In 1911, Joaquin Sorolla was commissioned by Archer Milton Huntington (1870—1955), founder of The Hispanic Society of America, to paint the mural Vision of Spain, which was completed in 1919 and installed at the Society in 1926.
Unprecedented in both scope and scale, the massive painting cycle represents eleven regions of the country and focuses on rural life and its customs, emphasizing traditional dress. Sorolla dedicated eight incredibly productive years to this ethnographic study. The resulting work has become an important map of diverse regional identity, representing Spain in all its glory.
Free. Tuesdays through Saturdays from 10 to 4:30, and Sunday from 1 to 4 in the Bancaja Gallery of the Society, on Audubon Terrace, between 155th and 156th Streets off Broadway in Audubon Park.
One of the few
independent book stores in Upper Manhattan hosts a weekly event open to
all. The American Folk Heritage Circle features storytellers from a wide
array of backgrounds and traditions.
Free. Tuesday nights at 7 in Sister’s Uptown Bookstore, at 1942 Amsterdam Avenue (at 156th Street) in Lower WaHi.
Take a tour of the Park for All Seasons. This walking tour of the Heather and Alpine Gardens of Fort Tryon Park reveals which plants are in bloom in each of the seasons, even in the dead of winter. Learn about the gardens’ history, future and secrets from a member of Fort Tryon’s expert horticulture staff.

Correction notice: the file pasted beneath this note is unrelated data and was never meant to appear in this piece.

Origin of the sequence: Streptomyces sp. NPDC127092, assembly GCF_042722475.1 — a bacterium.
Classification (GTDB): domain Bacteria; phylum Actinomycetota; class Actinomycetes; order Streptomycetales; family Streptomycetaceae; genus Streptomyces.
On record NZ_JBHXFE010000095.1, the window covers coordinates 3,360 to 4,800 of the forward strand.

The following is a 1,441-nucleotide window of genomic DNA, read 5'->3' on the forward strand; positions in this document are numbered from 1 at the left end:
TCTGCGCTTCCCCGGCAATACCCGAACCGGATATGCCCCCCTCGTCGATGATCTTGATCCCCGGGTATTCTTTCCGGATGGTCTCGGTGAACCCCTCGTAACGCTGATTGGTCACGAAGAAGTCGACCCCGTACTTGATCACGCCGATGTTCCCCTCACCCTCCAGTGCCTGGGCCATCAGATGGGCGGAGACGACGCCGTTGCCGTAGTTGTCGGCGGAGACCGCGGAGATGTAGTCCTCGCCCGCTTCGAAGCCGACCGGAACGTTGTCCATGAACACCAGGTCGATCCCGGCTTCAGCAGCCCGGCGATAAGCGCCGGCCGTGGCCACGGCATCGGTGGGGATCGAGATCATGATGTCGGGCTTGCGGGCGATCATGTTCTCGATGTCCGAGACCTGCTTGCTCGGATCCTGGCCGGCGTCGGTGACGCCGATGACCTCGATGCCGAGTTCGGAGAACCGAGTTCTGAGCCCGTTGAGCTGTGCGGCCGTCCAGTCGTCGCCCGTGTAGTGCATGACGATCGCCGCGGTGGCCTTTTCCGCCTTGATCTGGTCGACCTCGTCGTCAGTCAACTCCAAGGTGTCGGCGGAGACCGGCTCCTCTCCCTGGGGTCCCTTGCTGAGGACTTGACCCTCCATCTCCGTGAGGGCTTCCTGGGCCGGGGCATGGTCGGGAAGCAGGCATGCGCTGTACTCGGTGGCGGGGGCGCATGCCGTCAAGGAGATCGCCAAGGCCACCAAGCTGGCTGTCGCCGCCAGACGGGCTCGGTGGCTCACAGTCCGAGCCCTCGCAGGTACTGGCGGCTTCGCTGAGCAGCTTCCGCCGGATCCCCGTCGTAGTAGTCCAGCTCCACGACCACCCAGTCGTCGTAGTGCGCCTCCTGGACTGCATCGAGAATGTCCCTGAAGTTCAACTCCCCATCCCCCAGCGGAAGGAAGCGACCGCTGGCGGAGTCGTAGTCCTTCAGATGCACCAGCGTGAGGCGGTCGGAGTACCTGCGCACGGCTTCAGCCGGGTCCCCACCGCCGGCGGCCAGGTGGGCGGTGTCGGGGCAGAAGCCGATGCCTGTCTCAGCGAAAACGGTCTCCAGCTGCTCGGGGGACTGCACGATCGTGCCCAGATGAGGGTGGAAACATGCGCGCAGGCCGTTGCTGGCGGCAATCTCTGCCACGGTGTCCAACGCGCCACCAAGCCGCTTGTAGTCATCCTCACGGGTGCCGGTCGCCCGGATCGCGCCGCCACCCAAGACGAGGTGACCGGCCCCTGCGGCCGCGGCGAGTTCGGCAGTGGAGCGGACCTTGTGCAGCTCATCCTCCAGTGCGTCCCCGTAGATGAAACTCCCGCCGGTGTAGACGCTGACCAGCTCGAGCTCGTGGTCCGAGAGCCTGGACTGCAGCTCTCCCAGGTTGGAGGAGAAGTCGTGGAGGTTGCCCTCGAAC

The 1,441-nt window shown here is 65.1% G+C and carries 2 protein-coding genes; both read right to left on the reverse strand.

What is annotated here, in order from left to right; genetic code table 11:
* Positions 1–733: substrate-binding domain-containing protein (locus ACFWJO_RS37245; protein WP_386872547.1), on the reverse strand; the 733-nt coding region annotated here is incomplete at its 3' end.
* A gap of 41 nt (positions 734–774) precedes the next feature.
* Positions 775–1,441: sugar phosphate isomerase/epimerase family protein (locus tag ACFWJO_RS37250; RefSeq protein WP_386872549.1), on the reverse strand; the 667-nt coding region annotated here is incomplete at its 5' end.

These tours are wheelchair accessible but persons with mobility issues may find them challenging because of the park’s many steep paths.
Free. Sunday afternoon from 1 to 2. Meet at the Heather Garden entrance to Fort Tryon Park at Margaret Corbin Circle in Hudson Heights.
After sitting closed for more than 40 years, The High Bridge—New York City’s oldest standing bridge—is open. Explore this iconic landmark that connects pedestrians and bicyclists from Manhattan and the Bronx.
The High Bridge connects the neighborhoods of Washington Heights and Highbridge in the Bronx, and is accessible from both boroughs.
Over the summer, visitors may notice crews completing a few remaining construction items on the bridge. The completion of these final touches will have a minimal impact on visitor experience.
Free. Daily from 7 a.m. to 8 p.m. Enter from Highbridge Park, in Lower WaHi on Amsterdam Avenue in the 170s.
Residents seeking help in preparing for the naturalization exam have
a new resource. Northern Manhattan Coalition for Immigrant Rights is
offering free Citizenship Classes three times a week.
Those interested in participating must bring lawful permanent resident card and social security card to register.
For more information, please call (212) 781-0355 or send an e-mail to info@NMCIR.org.